For each of the past few years, many tech experts have predicted that mobile adoption was going to take off in the near future. And while those past predictions obviously haven’t come to pass as quickly as many expected, the fact of the matter is that retailers and consumers alike are starting to gain serious momentum when it comes to adoption. As such, it’s important to examine why people in particular will start to use these payment platforms more often in the coming year.
Perhaps one of the biggest factors in this regard is that Apple Pay, by far the mobile payment platform with the largest market share for publicly available retail options in the U.S. right now, is gaining a lot of momentum when it comes to making deals with banks, according to a report from Apple Insider. Indeed, the company is up to about 930 bank partners – meaning that customers of those financial institutions can connect their bank-issued debit and credit cards to their Apple Pay accounts – from just 515 as recently as September. Furthermore, the rate at which Apple is making new deals effectively doubles each month.
What else will work?
In addition to this, it also seems as though the broad adoption among both banks and retailers will likely give consumers more options for incentivized use of Apple Pay this year, the report said. Through the end of June, about 50 apps accepted payments via Apple Pay, and that was up to 70 – and rising – by September.
And when it comes to real-world retailers, bigger ones are a little slow to adopt, the report said. A little fewer than 100 major retail chains have taken up Apple Pay, but between those locations and smaller businesses, it’s estimated that more than a million stores and other businesses nationwide now accept Apple Pay, and that is obviously a number that will continue to grow throughout 2016 and beyond.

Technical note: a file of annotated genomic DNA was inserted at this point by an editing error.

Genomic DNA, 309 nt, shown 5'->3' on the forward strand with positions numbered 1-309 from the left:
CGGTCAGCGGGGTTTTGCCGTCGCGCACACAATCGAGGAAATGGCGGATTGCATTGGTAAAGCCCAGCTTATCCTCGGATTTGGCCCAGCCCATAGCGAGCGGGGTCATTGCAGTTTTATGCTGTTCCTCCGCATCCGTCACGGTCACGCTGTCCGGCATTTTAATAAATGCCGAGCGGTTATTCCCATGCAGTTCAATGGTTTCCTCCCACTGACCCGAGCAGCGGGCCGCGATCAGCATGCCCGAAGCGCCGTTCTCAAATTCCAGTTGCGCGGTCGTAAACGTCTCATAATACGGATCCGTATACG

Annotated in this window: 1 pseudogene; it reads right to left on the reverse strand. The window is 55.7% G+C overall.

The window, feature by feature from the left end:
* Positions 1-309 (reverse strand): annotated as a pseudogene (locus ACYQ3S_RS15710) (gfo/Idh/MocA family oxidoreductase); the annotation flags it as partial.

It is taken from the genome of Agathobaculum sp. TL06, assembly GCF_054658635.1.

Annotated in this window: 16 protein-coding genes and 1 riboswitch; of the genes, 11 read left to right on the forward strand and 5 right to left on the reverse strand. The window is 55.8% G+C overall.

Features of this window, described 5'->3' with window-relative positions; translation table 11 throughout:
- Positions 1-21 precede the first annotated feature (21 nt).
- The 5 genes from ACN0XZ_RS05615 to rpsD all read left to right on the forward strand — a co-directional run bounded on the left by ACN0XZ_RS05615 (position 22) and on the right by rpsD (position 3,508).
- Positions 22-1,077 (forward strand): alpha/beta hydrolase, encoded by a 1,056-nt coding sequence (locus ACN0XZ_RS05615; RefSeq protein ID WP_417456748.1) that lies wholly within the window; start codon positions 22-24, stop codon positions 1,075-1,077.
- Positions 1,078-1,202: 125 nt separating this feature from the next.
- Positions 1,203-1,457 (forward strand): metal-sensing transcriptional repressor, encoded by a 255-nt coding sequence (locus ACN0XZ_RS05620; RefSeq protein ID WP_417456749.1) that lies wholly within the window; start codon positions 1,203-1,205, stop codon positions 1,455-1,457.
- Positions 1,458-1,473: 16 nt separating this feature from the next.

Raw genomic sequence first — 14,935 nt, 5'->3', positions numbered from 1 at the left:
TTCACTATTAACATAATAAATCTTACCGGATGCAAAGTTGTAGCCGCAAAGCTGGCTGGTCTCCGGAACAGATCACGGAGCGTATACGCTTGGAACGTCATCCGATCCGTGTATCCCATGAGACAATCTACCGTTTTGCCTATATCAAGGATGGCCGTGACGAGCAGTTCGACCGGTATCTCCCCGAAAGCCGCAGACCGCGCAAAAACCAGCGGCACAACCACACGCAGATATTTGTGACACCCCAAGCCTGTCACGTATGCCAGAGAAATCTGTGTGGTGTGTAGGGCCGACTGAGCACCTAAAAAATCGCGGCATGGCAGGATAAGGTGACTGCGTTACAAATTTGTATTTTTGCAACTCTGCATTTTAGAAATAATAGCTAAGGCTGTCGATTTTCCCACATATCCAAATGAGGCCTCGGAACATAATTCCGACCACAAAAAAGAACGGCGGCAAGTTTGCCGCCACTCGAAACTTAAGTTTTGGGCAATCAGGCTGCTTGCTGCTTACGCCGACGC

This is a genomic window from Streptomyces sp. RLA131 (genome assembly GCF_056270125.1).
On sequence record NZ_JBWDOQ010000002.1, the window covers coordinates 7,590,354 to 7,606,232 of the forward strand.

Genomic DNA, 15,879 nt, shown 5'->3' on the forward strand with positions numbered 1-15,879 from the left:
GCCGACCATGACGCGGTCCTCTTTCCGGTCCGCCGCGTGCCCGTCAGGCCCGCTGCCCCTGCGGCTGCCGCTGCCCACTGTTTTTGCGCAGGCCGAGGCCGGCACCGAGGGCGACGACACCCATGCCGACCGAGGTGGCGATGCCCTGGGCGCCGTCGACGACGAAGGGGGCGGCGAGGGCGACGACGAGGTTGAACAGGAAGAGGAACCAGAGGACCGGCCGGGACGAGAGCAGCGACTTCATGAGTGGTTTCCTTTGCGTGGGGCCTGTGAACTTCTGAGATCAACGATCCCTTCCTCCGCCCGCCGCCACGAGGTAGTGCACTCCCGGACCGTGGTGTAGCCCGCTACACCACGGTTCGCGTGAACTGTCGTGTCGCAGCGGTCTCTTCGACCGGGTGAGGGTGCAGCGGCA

In addition, it’s expected that a new feature for Apple Pay could be introduced, and should prove quite popular, the report said. Because more people will be adopting it, it’s likely that Apple will allow individuals to use it as a means of sending money to each other, in addition to making in-store and in-app purchases. The tech giant has reportedly already had conversations with a number of major banks about allowing such cash transfers.
“While 2015 was the year of Apple Pay adoption at banks, retailers and in-app, we believe 2016 will be the year of new features for Apple Pay,” industry analyst Gene Munster told the site. “We believe peer-to-peer will be an important feature to increase overall consumer usage and awareness of Apple Pay and see mobile in-browser payments as a significant addition to the Apple Pay addressable market.”
As a result of these expected changes, the more smaller retailers can do to establish themselves as relatively early adopters of mobile payment platforms, the better off they’re likely to be to establish a position in the evolving market in the minds of consumers.Back To Blog